When the San Jose Sharks acquired goaltender Martin Jones last summer, they expected the former backup to capably step in as their go-to, number one netminder. Jones had put up solid numbers with the Sharks’ main rival, Los Angeles, over the past few seasons and showed promise.
Each team’s ultimate offseason goal is to capture the Stanley Cup the following season. Surely, Doug Wilson and San Jose’s management team didn’t expect Jones to lead the Sharks to the Stanley Cup Finals that very season after signing him.
When San Jose acquired Jones from Boston for Sean Kuraly and a 2016 1st round pick (Trent Frederic), they followed a strategy that has paid off for teams in the past — the acquisition of the former backup was not a gamble, but a calculated tactic.
Recent NHL Backup Promotions
Teams see something in another team’s backup goalie and acquire them to be their starter. San Jose did this with Jones, as did Calgary with Miikka Kiprusoff and New Jersey with Cory Schneider. Tampa Bay acquired Ben Bishop when he was Ottawa’s backup as well. Toronto followed this strategy when they traded for Los Angeles’ Jonathan Bernier in 2013 and again this offseason when they brought in Fredrik Andersen from Anaheim.
Just how many teams acquired a young backup to be their starter? Take a look below and the different ways teams can acquire a starting goalie and how many franchises have followed that strategy:
|Acquired through draft|
|Braden Holtby, Henrik Lundqvist|
|Acquired as prospect|
|Acquired as young backup|
|Martin Jones, Cam Talbot|
|Acquired as a veteran|
|Brian Elliott, Roberto Luongo|
|Signed as free agent|
|Ryan Miller, Craig Anderson|
For teams looking to acquire a young goalie on the rise, the expansion draft could help them accomplish their goal sooner rather than later. Instead of losing a good goalie to Las Vegas for nothing, a team with a young backup could acquire assets from another current NHL team in exchange.
So, which team’s backup could become available and successfully step into a full-time role? Which goalie is the next Martin Jones?
Introducing Philipp Grubauer
In Washington D.C., Braden Holtby may own the Verizon Center spotlight, but his understudy, Philipp Grubauer, is capable of a starting role elsewhere.
As the Capitals’ backup netminder, Grubauer does not get into action much behind Holtby. He’s only played one game so far this season—a shutout victory over the Avalanche. However, Grubauer does have credentials to become a starter one day.
During the 2014-15 season, Grubauer started 49 games with the Capitals’ AHL team, the Hershey Bears, recording six shutouts in the process. Once the NHL postseason rolled around, Washington called Grubauer up to practice as a Black Ace.
When starter Holtby was stricken with the flu during the playoffs, Grubauer was thrust into action over backup Justin Peters. With the New York Islanders on the verge of going up 2-0 in the series, Grubauer stole Game 2 and evened things up heading back to Long Island. Following the game, local media raised the question of who should start Game 3: a fully recovered Holtby or a victorious Grubauer.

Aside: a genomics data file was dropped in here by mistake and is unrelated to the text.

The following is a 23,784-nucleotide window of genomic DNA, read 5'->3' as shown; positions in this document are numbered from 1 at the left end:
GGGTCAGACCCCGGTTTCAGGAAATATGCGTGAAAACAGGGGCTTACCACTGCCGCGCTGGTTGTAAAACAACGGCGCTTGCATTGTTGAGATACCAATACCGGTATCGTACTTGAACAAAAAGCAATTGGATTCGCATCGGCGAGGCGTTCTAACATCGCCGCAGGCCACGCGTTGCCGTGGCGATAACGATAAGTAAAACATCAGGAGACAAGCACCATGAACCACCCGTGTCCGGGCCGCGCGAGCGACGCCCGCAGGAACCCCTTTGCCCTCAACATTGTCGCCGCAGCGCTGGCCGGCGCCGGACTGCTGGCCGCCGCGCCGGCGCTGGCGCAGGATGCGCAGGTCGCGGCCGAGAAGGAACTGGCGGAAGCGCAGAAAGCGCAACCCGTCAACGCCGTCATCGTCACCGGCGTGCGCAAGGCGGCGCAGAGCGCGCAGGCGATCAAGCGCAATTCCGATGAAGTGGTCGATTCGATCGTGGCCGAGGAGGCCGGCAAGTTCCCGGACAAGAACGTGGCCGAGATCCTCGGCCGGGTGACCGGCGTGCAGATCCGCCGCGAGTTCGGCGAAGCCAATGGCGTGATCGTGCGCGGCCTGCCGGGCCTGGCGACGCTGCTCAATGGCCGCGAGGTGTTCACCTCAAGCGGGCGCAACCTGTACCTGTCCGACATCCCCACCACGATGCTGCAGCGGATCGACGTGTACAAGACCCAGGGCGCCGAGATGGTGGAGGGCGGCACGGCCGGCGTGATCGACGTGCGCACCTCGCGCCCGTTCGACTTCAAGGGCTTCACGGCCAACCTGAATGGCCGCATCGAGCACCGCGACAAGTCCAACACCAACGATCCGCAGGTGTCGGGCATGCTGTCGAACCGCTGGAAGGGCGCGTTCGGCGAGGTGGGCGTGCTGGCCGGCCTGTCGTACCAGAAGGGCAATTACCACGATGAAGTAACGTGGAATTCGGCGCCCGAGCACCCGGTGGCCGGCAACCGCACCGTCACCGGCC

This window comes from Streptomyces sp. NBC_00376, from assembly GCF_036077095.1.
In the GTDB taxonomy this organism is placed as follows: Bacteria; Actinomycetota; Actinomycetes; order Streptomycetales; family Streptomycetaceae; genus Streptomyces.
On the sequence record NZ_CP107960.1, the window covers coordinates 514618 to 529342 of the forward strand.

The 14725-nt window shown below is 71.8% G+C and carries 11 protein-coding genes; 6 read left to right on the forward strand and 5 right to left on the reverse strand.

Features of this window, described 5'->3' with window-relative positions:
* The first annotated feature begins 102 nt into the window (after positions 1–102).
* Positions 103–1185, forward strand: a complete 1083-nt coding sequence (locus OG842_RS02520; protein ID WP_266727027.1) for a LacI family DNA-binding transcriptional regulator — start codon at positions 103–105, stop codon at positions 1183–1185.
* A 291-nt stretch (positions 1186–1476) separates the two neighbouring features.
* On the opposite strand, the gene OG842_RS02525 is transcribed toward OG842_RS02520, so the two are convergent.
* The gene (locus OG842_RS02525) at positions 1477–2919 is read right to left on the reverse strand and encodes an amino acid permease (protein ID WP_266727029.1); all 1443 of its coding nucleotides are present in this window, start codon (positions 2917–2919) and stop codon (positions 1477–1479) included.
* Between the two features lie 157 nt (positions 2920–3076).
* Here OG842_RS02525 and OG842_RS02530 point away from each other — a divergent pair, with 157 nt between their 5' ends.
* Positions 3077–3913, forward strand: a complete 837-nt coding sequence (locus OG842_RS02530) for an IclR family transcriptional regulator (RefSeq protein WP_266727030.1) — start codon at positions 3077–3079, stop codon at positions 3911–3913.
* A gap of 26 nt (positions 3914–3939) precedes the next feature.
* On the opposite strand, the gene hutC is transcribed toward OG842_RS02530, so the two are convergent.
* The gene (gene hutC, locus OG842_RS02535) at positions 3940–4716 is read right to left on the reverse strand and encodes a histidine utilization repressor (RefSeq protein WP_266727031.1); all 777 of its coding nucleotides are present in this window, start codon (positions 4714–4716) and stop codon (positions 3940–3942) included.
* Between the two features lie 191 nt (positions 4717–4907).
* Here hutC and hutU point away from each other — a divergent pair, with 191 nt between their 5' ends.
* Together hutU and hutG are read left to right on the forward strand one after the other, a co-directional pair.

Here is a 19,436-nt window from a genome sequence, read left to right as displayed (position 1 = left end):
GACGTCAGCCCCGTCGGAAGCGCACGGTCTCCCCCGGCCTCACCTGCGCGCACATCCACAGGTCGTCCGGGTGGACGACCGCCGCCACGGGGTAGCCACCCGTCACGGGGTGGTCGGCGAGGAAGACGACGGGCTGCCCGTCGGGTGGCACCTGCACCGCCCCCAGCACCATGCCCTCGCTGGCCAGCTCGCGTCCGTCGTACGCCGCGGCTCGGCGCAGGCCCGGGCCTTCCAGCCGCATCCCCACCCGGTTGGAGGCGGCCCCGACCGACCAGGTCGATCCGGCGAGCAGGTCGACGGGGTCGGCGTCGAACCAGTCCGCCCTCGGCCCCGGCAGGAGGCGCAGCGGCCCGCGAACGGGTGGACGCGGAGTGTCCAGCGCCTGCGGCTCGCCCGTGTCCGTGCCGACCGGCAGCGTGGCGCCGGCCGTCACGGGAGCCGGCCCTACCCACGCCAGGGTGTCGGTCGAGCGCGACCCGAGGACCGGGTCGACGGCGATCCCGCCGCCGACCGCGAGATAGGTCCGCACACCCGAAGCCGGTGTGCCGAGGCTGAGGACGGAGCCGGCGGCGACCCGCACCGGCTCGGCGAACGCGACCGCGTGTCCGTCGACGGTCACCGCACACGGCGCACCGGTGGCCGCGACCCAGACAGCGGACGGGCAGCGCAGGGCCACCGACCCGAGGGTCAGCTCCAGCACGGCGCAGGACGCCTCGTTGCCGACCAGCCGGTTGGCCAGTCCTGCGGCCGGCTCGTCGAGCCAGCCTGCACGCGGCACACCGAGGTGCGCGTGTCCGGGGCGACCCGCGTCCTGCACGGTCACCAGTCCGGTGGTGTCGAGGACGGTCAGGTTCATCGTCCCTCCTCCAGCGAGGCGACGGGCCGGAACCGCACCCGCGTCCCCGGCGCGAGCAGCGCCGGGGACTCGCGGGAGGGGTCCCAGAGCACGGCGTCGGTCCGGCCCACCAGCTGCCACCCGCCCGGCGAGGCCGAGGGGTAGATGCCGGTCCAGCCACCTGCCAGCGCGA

Though Grubauer did not start again, he was trusted to win a big game and delivered—just like he did in his short career with the OHL’s Windsor Spitfires.
Midway through the 2009-10 season, Windsor acquired Grubauer from the Belleville Blues to bolster their roster heading down the stretch. After joining the talented Spitfires, Grubauer went on to wrangle the starting job away from Troy Passingham, lead the Spitfires to the OHL championship and capture the Memorial Cup. Once again, Grubauer was leaned on when it mattered most and came through in the clutch.
What Happens in Vegas, Stays in Vegas
If Grubauer has the starter pedigree, why would the Capitals want to move him? Because former Capitals general manager George McPhee is trying to build a winner in Las Vegas.
As the 30 NHL teams gather in Las Vegas next summer to watch as the new franchise poaches their talent, the Capitals will be feeling the desert heat like no other team. McPhee managed D.C.’s hockey franchise for 16 seasons and is responsible for bringing in most of the Capitals’ roster.
When McPhee steps to the podium to make his Capitals selection, he could take Grubauer to become his franchise goaltender. Instead of losing Grubauer for nothing, Washington could attempt to trade him before the draft.
Teams In Need
If the Capitals make Grubauer available, which teams might give current GM Brian MacLellan a call about his young backup netminder?
- Arizona – Mike Smith has been injured multiple times over the last few years. GM John Chayka could bring in his own franchise goalie during his roster reconstruction to compete with Louis Domingue.
- Calgary – Both Brian Elliott and Chad Johnson are unrestricted free agents at season’s end. Starter Elliott opened the season poorly but has rebounded. Nonetheless, Calgary could look to make a change if Elliott stumbles again or if Tampa Bay’s Ben Bishop becomes unavailable.
- Dallas – As another team in on Bishop, Dallas could look elsewhere if signing or trading for Tampa Bay’s netminder looks bleak. Antti Niemi or Kari Lehtonen would need to be traded first.
- Ottawa – Though unlikely to move within the Eastern Conference, Grubauer would be an instant upgrade over an aging Craig Anderson and Andrew Hammond.
Philipp Grubauer has the potential to become a dependable starting goalie in the NHL, capable of leading his team to the playoffs on an annual basis. He has the background and talent necessary to be an elite NHL netminder. Given the upcoming NHL expansion draft for the new Las Vegas franchise, Grubauer could hit the trade block to bolster the Capitals’ roster. Teams shouldn’t miss out on the opportunity to acquire an under-the-radar backup on the rise.